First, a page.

Govt need to support Small Business & Startups

- March 8, 2012 4 MIN READ

With the recent news yesterday that NSW Govt would be abandoning highly sought after programs such as their Women in Business & Young Entrepreneur Mentor programs, as well as MicroBiz Week and Small Business September – I was prompted to send an email to the office of Small Business Commissioner, Yasmin King and the NSW Small Business Minister for further clarification on exactly what was in the works and some detail on the feedback they got from SME’s that prompted them to take the course of action that they have taken.

Before I go on and you ask the question – “Um, Aren’t you contradicting yourself by writing an opinion piece about the government, when you have their logo under the proud to partner with section on your site?” – I should make you aware that out of courtesy I did contact Trade and Investment and gave them a heads up that I intended to write an article about this topic. I also said that I completely understood if they wanted to have me remove the logo from the site if they choose to cease ties with our business and magazine because of it.

I am writing this because I feel strongly about the support role all three tiers of government should play in the small business space within Australia. When it comes to the state governments, I look at Victoria and I smile – they seem to get it, and that is why we are seeing more and more small business success stories come out of government run events from down that way.

Last year when I attended a number of events throughout Small Business September in NSW, I made a number of connections and discoveries that have helped to drive my business forward in the months directly after them.

There are approximately 650,000 small businesses within NSW and this accounts for employing 50% of our total workforce. In her recent report titled “Giving Small Business a Big Say” the Small Business Commissioner says that she went and met with 533 business owners on a month long road trip – no small feat – But in my opinion the feedback from this road trip should not be a major factor in determining what programs should be happening in NSW. Why you ask? Well it simply does not represent enough of us – it is the voice of less than 1% of us, providing no where near enough credible data to determine what we want, what we need and what our problems are.

Now I know that you are not going to be able to get around and physically visit 650 thousand business owners, but there are more creative ways in which government could collate much better results, leading to much better decisions. It’s called being strategic and partnering with companies to reach a critical mass – for example, organisations that have large databases of “small businesses” such as Shoe String, Smart Company, Dynamic Business, Anthill etc could have all been approached to run a survey, or advise our readers that a survey was taking place to determine xyz in conjunction with  NSW Trade and Investment – That probably would have reached a combined few hundred thousand people, and possibly given them a view of 10-20% of the NSW Business population, something much more tangible to play with.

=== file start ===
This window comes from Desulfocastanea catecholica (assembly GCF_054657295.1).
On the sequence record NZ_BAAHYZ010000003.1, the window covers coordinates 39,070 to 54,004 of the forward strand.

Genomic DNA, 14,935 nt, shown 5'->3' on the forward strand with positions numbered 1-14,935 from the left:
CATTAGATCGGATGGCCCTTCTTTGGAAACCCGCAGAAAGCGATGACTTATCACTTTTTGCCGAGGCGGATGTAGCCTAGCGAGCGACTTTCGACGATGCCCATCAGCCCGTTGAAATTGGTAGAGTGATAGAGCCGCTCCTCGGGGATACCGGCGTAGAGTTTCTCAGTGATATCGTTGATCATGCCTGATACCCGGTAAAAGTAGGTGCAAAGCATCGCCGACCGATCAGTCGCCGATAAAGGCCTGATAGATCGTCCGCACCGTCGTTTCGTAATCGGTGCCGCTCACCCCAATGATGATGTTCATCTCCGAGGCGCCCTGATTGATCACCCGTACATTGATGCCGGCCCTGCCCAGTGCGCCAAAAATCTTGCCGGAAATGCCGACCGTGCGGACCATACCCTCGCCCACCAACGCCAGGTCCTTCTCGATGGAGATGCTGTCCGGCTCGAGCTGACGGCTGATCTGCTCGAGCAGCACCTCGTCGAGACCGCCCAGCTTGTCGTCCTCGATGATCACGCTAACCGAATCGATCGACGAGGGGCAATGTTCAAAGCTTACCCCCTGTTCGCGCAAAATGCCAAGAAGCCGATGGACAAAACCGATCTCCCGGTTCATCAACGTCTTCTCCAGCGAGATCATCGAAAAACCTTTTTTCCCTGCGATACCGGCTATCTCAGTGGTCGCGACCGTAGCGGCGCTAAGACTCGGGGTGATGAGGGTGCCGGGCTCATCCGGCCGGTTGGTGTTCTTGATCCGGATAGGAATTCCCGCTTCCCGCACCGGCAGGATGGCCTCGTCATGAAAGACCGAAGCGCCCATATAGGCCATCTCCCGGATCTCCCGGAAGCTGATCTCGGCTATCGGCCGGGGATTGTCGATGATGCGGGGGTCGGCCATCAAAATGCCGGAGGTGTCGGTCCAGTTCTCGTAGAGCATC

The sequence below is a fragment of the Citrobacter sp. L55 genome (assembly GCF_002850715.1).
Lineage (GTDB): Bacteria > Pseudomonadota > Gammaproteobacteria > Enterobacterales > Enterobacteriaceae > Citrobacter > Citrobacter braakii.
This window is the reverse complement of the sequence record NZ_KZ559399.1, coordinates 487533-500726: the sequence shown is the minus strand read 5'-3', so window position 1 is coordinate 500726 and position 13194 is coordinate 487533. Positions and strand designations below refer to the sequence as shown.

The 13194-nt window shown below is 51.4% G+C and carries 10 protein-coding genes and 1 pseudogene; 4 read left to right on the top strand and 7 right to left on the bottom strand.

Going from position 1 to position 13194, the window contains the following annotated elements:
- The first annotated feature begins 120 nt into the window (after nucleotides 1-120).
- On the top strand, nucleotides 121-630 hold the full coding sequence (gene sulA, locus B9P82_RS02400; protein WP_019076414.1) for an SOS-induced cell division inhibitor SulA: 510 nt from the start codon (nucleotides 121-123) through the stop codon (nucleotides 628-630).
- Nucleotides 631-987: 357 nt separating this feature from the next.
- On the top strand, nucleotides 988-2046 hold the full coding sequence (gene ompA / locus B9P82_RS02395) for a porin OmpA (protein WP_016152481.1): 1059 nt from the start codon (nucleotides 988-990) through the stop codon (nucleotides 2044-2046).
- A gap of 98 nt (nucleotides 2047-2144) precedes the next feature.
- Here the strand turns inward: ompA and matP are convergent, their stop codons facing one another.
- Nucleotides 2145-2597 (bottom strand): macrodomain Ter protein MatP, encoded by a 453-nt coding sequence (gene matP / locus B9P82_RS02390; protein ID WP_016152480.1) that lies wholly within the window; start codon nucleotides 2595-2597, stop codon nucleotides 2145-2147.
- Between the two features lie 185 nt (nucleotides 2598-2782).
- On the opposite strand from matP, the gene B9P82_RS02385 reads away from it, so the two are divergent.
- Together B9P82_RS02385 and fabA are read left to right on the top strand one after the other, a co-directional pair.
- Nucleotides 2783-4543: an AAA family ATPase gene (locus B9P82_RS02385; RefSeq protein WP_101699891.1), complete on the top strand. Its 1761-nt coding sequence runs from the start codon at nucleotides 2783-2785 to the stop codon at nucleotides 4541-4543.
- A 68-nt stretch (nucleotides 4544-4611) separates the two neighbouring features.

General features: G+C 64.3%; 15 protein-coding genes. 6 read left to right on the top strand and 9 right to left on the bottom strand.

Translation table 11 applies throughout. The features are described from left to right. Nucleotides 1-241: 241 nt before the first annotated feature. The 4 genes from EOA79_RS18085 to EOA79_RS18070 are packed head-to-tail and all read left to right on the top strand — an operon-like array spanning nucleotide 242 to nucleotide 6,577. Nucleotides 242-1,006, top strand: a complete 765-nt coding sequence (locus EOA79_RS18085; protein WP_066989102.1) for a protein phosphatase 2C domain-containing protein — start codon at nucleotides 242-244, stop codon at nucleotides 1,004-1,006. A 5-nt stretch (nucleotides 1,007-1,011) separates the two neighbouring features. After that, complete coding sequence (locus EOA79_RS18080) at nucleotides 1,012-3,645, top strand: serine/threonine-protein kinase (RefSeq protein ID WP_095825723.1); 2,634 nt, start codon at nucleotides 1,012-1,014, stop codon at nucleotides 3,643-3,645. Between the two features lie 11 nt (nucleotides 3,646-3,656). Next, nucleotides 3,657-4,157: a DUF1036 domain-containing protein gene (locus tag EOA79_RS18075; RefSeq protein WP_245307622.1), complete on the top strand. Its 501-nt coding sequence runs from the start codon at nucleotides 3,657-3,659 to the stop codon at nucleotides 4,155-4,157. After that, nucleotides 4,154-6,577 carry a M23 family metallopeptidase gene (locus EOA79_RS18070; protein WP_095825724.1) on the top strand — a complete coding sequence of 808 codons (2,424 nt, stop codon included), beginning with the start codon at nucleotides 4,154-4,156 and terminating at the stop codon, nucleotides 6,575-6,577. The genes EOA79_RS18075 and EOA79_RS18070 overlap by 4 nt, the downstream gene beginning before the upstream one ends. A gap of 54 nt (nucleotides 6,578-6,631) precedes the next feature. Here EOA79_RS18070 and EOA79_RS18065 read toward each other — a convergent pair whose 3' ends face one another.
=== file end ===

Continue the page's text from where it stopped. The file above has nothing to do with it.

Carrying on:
When it comes to the Young Entrepreneurs mentor program, that is something that I am extremely passionate about, I have met many attendees and ex-attendees and have seen first hand the change it drives within the startup community. It helps to create a new eco-system of collaboration that does not exist without the facilitation, which the government should be providing. Yes, for those of us that are not afraid to put ourselves out there and have great networks already – the absence of these events won’t cause that large of an impact. But for the strugging, shy, demotivated and lost business owners or young entrepreneurs, it will hurt them and send their business backwards.

NSW Government have a number of providers in their Business Advisory Services that they fund at the moment. Their pending announcement around these services may possibly expand these to other locations. The issue is, presently these are only in 39  places around the state, and when I divide 650,000 by 39 … you see where I am going.

So NSW Government, why have you cancelled events that literally “sold out” and were “over capacity” in 2011? How are young business owners meant to keep inspired and become drivers of the next small business generation if we don’t help them connect with the right people and show them support? What about Small Business owners in rural areas that have no access to any existing programs – how do they grow?

I have no problem with change, but I do have a problem when change happens without the opportunity of consultation. How do I know the 533 people you spoke to really represent the wide array of industries and age groups in the small business community?

I am standing up, I am a small business, there are 650,000 of me in this state.  I’d like some answers.


It should also be noted that City of Sydney have just announced they will be running a series of Small Business events with Let’s Talk Business, Launching Soon. Props to the local government and Clover Moore!

If you agree with this article, or disagree entirely – let us know in the comments below, we want to hear your experiences.